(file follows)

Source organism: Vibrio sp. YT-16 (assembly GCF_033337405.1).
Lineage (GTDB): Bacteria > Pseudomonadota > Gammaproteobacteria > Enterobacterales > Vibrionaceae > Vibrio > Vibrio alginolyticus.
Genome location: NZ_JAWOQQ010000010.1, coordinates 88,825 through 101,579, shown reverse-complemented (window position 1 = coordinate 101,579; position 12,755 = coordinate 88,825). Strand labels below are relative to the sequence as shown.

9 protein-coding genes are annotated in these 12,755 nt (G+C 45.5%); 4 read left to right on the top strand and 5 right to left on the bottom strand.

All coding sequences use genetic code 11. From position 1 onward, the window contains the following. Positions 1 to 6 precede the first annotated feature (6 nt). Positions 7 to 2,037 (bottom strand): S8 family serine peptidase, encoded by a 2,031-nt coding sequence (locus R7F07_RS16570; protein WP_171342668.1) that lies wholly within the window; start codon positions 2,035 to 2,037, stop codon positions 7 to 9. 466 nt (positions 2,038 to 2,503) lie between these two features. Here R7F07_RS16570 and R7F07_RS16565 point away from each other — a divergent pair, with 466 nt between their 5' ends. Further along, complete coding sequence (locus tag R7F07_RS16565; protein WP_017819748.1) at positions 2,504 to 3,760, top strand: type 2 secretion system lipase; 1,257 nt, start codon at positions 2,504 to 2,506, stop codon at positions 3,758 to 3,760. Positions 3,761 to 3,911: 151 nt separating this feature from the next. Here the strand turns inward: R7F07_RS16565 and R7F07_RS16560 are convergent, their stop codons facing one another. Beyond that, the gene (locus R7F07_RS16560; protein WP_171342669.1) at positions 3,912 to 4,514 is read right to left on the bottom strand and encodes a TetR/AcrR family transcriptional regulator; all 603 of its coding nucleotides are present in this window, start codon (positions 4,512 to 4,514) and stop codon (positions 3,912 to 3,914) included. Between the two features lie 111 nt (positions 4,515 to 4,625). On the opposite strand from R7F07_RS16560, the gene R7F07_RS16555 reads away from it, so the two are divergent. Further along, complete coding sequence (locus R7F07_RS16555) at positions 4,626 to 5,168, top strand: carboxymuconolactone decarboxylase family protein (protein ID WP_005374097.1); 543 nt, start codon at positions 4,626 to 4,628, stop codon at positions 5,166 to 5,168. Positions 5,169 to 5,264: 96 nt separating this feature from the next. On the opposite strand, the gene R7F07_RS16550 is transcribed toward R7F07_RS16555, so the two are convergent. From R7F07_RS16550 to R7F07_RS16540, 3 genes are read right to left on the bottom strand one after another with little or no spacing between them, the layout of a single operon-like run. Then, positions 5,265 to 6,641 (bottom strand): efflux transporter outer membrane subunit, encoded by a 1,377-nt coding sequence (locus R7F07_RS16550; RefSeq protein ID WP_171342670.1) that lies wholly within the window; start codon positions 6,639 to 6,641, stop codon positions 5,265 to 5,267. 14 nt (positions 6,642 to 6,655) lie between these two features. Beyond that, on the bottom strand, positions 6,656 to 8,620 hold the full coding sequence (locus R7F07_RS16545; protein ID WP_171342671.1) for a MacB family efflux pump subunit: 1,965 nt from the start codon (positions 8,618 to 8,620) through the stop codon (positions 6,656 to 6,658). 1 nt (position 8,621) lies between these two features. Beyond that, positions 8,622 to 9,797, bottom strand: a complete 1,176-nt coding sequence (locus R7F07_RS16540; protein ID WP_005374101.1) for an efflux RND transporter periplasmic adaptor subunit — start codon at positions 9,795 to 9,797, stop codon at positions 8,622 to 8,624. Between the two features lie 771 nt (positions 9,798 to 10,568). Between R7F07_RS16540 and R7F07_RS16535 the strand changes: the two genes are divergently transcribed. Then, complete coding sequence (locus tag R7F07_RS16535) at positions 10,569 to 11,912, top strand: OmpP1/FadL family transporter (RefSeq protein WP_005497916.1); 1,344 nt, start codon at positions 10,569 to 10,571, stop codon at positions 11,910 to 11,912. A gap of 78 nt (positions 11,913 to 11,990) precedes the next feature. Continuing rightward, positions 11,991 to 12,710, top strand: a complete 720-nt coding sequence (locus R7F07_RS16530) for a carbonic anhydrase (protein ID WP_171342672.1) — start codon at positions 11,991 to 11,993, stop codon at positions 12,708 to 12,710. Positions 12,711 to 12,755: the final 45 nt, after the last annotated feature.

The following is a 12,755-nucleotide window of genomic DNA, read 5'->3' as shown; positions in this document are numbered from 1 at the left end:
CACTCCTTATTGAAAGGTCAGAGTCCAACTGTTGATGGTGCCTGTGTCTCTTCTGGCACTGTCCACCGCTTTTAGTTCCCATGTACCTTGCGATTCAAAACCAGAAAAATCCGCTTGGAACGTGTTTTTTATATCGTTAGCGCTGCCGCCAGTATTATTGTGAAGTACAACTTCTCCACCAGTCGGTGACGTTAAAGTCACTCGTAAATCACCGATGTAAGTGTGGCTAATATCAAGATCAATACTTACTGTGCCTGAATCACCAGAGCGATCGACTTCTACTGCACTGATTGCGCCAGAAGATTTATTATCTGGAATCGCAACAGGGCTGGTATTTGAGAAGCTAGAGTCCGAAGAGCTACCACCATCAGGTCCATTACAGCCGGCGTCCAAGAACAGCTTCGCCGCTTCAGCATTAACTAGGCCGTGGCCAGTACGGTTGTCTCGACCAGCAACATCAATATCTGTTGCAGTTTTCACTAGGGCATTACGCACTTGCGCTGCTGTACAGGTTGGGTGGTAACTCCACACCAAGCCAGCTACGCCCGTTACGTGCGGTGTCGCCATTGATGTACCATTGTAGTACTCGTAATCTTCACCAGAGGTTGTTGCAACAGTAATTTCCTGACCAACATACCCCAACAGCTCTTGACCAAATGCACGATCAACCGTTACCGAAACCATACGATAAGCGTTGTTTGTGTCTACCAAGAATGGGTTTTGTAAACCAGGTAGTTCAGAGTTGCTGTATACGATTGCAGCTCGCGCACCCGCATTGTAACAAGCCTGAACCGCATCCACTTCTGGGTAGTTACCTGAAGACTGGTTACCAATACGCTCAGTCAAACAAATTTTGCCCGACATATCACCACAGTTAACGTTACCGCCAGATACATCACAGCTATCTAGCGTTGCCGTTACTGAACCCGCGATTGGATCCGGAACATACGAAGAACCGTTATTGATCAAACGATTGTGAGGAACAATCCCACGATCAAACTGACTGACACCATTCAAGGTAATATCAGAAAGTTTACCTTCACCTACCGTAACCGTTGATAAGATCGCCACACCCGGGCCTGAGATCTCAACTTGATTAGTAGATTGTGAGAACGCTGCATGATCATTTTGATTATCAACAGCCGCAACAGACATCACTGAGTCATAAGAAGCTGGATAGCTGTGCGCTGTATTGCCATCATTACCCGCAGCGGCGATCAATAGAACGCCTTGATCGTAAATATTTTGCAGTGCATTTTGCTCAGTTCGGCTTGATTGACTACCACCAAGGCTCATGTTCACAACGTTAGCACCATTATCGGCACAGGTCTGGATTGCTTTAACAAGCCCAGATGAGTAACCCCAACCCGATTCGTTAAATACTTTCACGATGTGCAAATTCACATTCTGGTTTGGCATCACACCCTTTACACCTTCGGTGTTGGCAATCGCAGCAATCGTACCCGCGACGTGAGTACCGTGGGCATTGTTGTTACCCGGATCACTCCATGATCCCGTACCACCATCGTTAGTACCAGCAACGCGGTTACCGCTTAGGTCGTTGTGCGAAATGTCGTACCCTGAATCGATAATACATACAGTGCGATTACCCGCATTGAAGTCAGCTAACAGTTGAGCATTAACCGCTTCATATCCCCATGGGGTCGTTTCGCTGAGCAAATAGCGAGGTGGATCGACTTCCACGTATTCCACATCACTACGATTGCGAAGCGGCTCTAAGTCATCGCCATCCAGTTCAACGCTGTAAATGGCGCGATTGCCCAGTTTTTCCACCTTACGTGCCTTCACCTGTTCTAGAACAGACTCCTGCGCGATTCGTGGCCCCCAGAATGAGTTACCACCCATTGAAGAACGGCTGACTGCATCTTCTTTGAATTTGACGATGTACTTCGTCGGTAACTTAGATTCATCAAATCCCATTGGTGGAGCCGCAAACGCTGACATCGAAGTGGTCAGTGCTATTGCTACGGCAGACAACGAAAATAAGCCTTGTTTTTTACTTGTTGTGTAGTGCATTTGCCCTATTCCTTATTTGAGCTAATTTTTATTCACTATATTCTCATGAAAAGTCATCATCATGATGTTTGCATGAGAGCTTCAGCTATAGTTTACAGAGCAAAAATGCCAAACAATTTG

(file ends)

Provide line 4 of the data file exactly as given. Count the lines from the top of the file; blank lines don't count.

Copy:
9 protein-coding genes are annotated in these 12,755 nt (G+C 45.5%); 4 read left to right on the top strand and 5 right to left on the bottom strand.